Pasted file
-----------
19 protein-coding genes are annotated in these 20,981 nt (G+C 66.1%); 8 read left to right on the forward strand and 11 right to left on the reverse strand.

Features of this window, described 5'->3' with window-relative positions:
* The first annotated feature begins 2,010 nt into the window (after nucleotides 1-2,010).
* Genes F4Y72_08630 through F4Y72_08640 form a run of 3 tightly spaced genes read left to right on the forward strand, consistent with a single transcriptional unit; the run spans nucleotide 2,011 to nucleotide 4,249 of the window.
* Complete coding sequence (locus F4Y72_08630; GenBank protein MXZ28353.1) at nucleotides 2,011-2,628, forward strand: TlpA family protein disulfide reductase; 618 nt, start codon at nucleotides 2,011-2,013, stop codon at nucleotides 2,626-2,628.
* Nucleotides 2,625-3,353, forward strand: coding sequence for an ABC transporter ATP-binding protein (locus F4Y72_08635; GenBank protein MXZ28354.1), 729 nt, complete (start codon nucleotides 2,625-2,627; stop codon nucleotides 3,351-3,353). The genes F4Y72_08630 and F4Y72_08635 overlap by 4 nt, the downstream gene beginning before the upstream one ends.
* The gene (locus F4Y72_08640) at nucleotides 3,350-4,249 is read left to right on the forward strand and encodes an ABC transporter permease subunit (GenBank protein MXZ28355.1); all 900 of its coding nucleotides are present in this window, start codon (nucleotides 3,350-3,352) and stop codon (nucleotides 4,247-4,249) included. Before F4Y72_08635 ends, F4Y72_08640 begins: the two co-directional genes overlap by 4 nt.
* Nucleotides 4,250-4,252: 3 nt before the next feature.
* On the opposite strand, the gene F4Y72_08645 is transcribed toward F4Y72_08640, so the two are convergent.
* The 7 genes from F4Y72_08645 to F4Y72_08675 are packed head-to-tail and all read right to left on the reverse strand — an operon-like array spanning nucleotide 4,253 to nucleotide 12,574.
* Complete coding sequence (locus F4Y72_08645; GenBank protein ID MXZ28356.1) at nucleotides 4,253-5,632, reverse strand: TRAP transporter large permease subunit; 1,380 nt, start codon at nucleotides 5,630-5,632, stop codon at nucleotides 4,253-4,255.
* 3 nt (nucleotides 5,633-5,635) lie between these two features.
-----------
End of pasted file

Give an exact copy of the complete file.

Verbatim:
19 protein-coding genes are annotated in these 20,981 nt (G+C 66.1%); 8 read left to right on the forward strand and 11 right to left on the reverse strand.

Features of this window, described 5'->3' with window-relative positions:
* The first annotated feature begins 2,010 nt into the window (after nucleotides 1-2,010).
* Genes F4Y72_08630 through F4Y72_08640 form a run of 3 tightly spaced genes read left to right on the forward strand, consistent with a single transcriptional unit; the run spans nucleotide 2,011 to nucleotide 4,249 of the window.
* Complete coding sequence (locus F4Y72_08630; GenBank protein MXZ28353.1) at nucleotides 2,011-2,628, forward strand: TlpA family protein disulfide reductase; 618 nt, start codon at nucleotides 2,011-2,013, stop codon at nucleotides 2,626-2,628.
* Nucleotides 2,625-3,353, forward strand: coding sequence for an ABC transporter ATP-binding protein (locus F4Y72_08635; GenBank protein MXZ28354.1), 729 nt, complete (start codon nucleotides 2,625-2,627; stop codon nucleotides 3,351-3,353). The genes F4Y72_08630 and F4Y72_08635 overlap by 4 nt, the downstream gene beginning before the upstream one ends.
* The gene (locus F4Y72_08640) at nucleotides 3,350-4,249 is read left to right on the forward strand and encodes an ABC transporter permease subunit (GenBank protein MXZ28355.1); all 900 of its coding nucleotides are present in this window, start codon (nucleotides 3,350-3,352) and stop codon (nucleotides 4,247-4,249) included. Before F4Y72_08635 ends, F4Y72_08640 begins: the two co-directional genes overlap by 4 nt.
* Nucleotides 4,250-4,252: 3 nt before the next feature.
* On the opposite strand, the gene F4Y72_08645 is transcribed toward F4Y72_08640, so the two are convergent.
* The 7 genes from F4Y72_08645 to F4Y72_08675 are packed head-to-tail and all read right to left on the reverse strand — an operon-like array spanning nucleotide 4,253 to nucleotide 12,574.
* Complete coding sequence (locus F4Y72_08645; GenBank protein ID MXZ28356.1) at nucleotides 4,253-5,632, reverse strand: TRAP transporter large permease subunit; 1,380 nt, start codon at nucleotides 5,630-5,632, stop codon at nucleotides 4,253-4,255.
* 3 nt (nucleotides 5,633-5,635) lie between these two features.